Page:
Course Spotlight

World’s Most Beautiful Courses: Bethpage Black

By Joe Rehor, PGA,
Published on
Bethpage Black warning sign.

Bethpage Black warning sign.

Is Bethpage Black one of the World's Most Beautiful Golf Courses? Yes it is. It is also one of the most demanding, most popular, most well-maintained and most accessible golf courses that I know of. Actually, maybe that's why we've been recognized on this wonderful list.
I've been here at Bethpage Black as the Head Professional and/or Director of Golf for 29 years. I can recall the days when the course, quite frankly, wasn't beautiful. When I started, there is no way that our course could have been mentioned in the same breath as some of the other incredible courses on this list. The design has always been great, but it took a yeomen's effort on the part of a lot of wonderful people to elevate us to this next level. And today, after hosting U.S. Open tournaments, I can take a moment to appreciate how far we have come and what a true work of art we have now.
It just works with the surrounding landscape
Bethpage Black is actually a series of contradictions that work out in an incredible way. Long Island's terrain is typically very flat, but here at Bethpage State Park, there are a number of dramatic elevation changes. We are a municipal golf course that hosts an incredible number of rounds of golf each year, but the conditions found on our course could compare favorably with any course in the world. We are one of the most famous courses in the world, thanks to hosting the U.S. Open, but we're very much accessible for the average golfer. And we show up on many lists as being an elite golf facility, but our prices make us more affordable than a lot of golf courses that simply don't offer the type of experience we can offer.
Five courses, one clubhouse
The Black course is the highest profile course but we actually have five courses here -- and all of them operate out of one clubhouse. We are nothing if not efficient. And I really need to point out that all five are outstanding. I understand that this article is about the Black course, but it would be a shame not to at least mention that anytime you come play golf at Bethpage State Park, you are going to have a tremendous golf experience.
But back to the Black course. I stated earlier that we are accessible to the average golfer. That much is true. But I mean that as a reference to our price and commitment to daily-fee players. But if you are talking average golfer as in someone who struggles to break 100 at their home course, the Black course might not be really suited for you. In fact, we have a famous sign near the first tee that reads "The Black Course is an extremely difficult course which we recommend only for highly skilled golfers." We mean that.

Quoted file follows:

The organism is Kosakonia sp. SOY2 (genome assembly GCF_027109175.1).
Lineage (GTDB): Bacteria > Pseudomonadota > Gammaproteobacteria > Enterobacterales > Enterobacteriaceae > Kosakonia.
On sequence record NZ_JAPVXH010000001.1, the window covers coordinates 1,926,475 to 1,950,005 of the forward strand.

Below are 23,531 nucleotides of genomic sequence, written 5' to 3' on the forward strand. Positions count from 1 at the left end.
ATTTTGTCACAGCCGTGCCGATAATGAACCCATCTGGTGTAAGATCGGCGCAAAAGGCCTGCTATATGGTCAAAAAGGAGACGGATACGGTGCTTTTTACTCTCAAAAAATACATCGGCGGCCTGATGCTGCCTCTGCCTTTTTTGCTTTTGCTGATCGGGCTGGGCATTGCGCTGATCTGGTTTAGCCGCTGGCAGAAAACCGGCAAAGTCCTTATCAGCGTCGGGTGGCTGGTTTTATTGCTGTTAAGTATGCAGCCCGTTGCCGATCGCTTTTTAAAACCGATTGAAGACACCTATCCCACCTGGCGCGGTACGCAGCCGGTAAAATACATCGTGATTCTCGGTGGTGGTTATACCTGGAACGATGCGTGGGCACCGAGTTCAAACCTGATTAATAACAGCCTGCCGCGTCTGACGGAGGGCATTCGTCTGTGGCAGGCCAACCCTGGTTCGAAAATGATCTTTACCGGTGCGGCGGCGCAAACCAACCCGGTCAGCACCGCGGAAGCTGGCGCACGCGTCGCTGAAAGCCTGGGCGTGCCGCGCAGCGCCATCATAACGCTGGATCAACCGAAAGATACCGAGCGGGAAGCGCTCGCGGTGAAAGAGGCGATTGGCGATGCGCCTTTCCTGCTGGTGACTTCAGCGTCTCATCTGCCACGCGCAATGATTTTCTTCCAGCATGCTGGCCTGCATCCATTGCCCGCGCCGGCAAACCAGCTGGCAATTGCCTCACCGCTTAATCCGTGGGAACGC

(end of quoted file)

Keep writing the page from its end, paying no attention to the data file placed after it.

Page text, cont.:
This course is not for everyone
In 2002, Tiger Woods was the only player to break par at The U.S. Open held here. Even if your goal isn't to contend for the Open title, and no, our course won't be in the same conditions that USGA might want for its premier championship, I promise you that this is as stern a test of golf as you might find anywhere. It's not unfair, it's just really hard. Oh, and if you're in average shape, this course might not be for you. Walking this course is a test by itself. And you do have to walk; we do not offer carts on the Black course.
Classic beauty within a state park
The course opened in 1936, a design of famed architect A.W. Tillinghast. Mr. Tillinghast designed three-and-a-half of the courses here, and the way that the course just settles in naturally with the land around it is certainly one of the reasons for this Most Beautiful designation. Nothing feels forced here, your surroundings just fit the eye as you know they should. This is a course that offers so much serenity, there's a very classic old-school feel to it. When you look around on this golf course, you don't see or hear cars, there are no houses on the course, you see trees, wildlife, and other golf holes. Remember, this is a state park -- a really nice park. So I guess you could say it is a walk in the park, literally—not so much figuratively.
After the 2002 U.S. Open, some of the players told me that this was the finest course they had ever played. Of course that's a great honor to hear something like that from the best players in the world. But last year, our five courses hosted over 200,000 rounds—and that's in a limited golf season. And each one of those rounds means something to me; I want every one of those players to feel like visiting here is as fine a golf experience as they could ever have. And many of them do, and that's what makes being here beautiful.